Canadian Dollar: The Loonie has lost the market's favor. Weakness in US equities and oil prices sap the beleaguered currency. It is the weakest G10 currency so far this month (-1.7%), leaving it up 1.35% this quarter. The second weakest major currency so far in Q4 is the Swiss franc, which is up 5.65%. The Bank of Canada did not help matters, suggesting that the 50 bp hike delivered last week may have tightened policy sufficiently to bring supply and demand into balance. The greenback is knocking on the CAD1.3700 area, and a convincing break targets CAD1.3800. The momentum indicators give room for a further US dollar advance, though the Slow Stochastic is approaching over-extended territory. It may take a close below CAD1.3500 boosts the chances that a high is in place.

Australian Dollar:  The Reserve Bank of Australia delivered a quarter-point hike last week and may stand pat at the next meeting in February. That said, the swaps market is not convinced the RBA cycle is complete. The Australian dollar posted a key reversal at the start of last week by making a new high for the move (~$0.6850) and then turning around and settling below the previous day's low. Follow-through selling was minimal, and new buying emerged, lifting the Aussie back above $0.6800 ahead of the weekend before closing slightly below. While the MACD is still overextended, a growing bearish divergence is evident with the Slow Stochastic. On the upside, the $0.6870 area is the (38.2%) retracement objective of the Aussie's slide since the high set in February 2021 near $0.8000. Above there is the $0.6910 area that houses the (50%) retracement of this year's losses and the 200-day moving average.

Mexican Peso: The dollar jumped to MXN19.8640 at the start of the week. It consolidated for most of the week and found support in the MXN19.61-3 area before bouncing back to almost MXN19.84 ahead of the weekend. A three-day low for the greenback was recorded on Thursday after Mexico reported the second consecutive monthly decline in CPI, while the core rate made a new cyclical high. The momentum indicators are rising, giving the dollar scope for additional gain. The central bank is expected to match the Fed's move next week. Despite the intraday penetration, the dollar has not closed above MXN19.81, the (50%) retracement of the losses since the late September high near MXN20.58. The next important chart area is MXN20.00-05, where (61.8%) retracement and 200-day moving average are found.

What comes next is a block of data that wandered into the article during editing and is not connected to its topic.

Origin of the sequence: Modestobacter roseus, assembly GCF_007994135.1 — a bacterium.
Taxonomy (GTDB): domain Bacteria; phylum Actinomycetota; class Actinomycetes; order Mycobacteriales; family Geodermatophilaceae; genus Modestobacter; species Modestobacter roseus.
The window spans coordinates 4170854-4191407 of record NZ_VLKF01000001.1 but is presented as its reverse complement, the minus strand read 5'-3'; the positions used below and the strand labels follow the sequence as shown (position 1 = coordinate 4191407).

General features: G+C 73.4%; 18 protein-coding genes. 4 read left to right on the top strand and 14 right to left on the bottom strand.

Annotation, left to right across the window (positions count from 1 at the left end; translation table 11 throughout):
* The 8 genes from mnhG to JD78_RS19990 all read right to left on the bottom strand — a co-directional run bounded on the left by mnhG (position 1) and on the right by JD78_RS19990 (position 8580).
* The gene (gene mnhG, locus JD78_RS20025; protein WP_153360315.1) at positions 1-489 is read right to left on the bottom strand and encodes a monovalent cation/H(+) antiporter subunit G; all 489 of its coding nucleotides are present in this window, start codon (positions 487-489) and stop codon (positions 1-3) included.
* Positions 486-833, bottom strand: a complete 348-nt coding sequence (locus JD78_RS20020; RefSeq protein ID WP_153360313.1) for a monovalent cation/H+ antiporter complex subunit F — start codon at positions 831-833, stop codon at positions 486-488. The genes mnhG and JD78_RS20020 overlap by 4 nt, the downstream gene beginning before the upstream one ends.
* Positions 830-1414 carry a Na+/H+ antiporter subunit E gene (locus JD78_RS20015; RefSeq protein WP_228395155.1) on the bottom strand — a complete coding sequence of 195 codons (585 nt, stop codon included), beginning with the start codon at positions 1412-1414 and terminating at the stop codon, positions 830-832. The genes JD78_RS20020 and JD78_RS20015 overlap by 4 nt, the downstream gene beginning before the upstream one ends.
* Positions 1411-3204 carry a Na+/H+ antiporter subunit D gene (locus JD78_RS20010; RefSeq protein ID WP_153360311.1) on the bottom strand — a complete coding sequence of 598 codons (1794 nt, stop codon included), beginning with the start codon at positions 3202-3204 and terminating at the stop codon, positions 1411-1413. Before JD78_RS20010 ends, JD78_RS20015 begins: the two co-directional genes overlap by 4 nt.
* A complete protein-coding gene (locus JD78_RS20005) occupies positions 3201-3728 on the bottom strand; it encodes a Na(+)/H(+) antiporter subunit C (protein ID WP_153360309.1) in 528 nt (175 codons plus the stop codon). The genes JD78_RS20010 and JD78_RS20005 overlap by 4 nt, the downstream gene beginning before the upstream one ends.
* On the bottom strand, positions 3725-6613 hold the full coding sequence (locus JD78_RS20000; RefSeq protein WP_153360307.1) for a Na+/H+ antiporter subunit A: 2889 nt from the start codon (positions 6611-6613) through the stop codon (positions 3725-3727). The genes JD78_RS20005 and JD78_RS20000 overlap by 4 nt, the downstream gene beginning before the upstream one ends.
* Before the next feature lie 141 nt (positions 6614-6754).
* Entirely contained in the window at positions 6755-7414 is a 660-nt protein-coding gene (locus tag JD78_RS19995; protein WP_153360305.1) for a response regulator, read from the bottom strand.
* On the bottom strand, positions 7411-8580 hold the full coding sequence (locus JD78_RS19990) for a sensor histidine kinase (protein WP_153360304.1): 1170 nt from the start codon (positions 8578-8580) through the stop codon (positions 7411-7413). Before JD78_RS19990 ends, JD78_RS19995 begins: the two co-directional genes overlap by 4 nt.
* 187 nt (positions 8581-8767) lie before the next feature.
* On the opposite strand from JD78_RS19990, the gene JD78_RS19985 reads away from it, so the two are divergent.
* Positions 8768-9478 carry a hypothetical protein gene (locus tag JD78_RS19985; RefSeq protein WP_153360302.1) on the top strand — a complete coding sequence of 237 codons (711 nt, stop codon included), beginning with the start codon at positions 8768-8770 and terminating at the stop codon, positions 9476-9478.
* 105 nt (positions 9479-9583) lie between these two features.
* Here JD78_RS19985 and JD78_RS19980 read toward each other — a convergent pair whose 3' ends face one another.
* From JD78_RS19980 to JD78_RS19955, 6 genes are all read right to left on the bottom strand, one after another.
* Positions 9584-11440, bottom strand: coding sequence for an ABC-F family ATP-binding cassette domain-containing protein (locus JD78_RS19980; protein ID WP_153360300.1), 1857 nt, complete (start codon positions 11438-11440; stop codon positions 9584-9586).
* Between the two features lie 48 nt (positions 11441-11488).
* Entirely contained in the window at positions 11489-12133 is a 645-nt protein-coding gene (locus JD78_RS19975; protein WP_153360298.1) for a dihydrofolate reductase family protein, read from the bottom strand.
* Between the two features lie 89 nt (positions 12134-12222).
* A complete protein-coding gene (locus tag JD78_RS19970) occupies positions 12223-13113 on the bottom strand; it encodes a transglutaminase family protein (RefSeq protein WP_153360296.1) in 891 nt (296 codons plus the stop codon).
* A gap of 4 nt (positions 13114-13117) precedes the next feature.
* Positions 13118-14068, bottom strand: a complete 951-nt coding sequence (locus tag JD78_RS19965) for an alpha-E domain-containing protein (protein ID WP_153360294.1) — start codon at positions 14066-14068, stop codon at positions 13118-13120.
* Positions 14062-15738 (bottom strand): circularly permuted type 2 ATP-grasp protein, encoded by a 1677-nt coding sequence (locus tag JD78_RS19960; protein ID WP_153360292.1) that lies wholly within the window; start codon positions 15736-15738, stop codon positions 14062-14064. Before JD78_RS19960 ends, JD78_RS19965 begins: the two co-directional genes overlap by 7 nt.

Chinese Yuan: The modification of China's vaccination and quarantine protocols has spurred the biggest two-week rally in the yuan in the last few decades. It appreciated slightly more than 1.35% last week after a nearly 1.6% surge the week before. The dollar slipped below CNY6.9450 at the end of last week, its lowest level since mid-September. Indeed, the greenback gapped below the CNY7.0 level at the start of last week and did not resurface above it last week. That gap extends to about CNY7.0170. The index of mainland shares that trade in Hong Kong has rallied nearly 14% over these past two weeks and 36% since the end of October. The NASDAQ Golden Dragon Index of Chinese stocks that trade in the US has jumped by almost 26% in the past two weeks and by more than 51% since the end of October. The US 10-year yield premium over China topped in late October at slightly more than 150 bp. It fell to almost 50 bp last week before settling around 65 bp. Investors have been eager to believe the Covid pivot, but the risk is that they have gotten ahead of themselves. Of course, less testing will generate less detected cases but there will be other signs of rising infections and strains on the healthcare system. That said, even if one wants to accept these developments at face value, the move is too far too fast. The yuan's surge offers an opportunity to those who are looking for an opportunity to hedge or reduce CNY exposure. 

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Marc Chandler
He has been covering the global capital markets in one fashion or another for more than 30 years, working at economic consulting firms and global investment banks. After 14 years as the global head of currency strategy for Brown Brothers Harriman, Chandler joined Bannockburn Global Forex, as a managing partner and chief markets strategist as of October 1, 2018.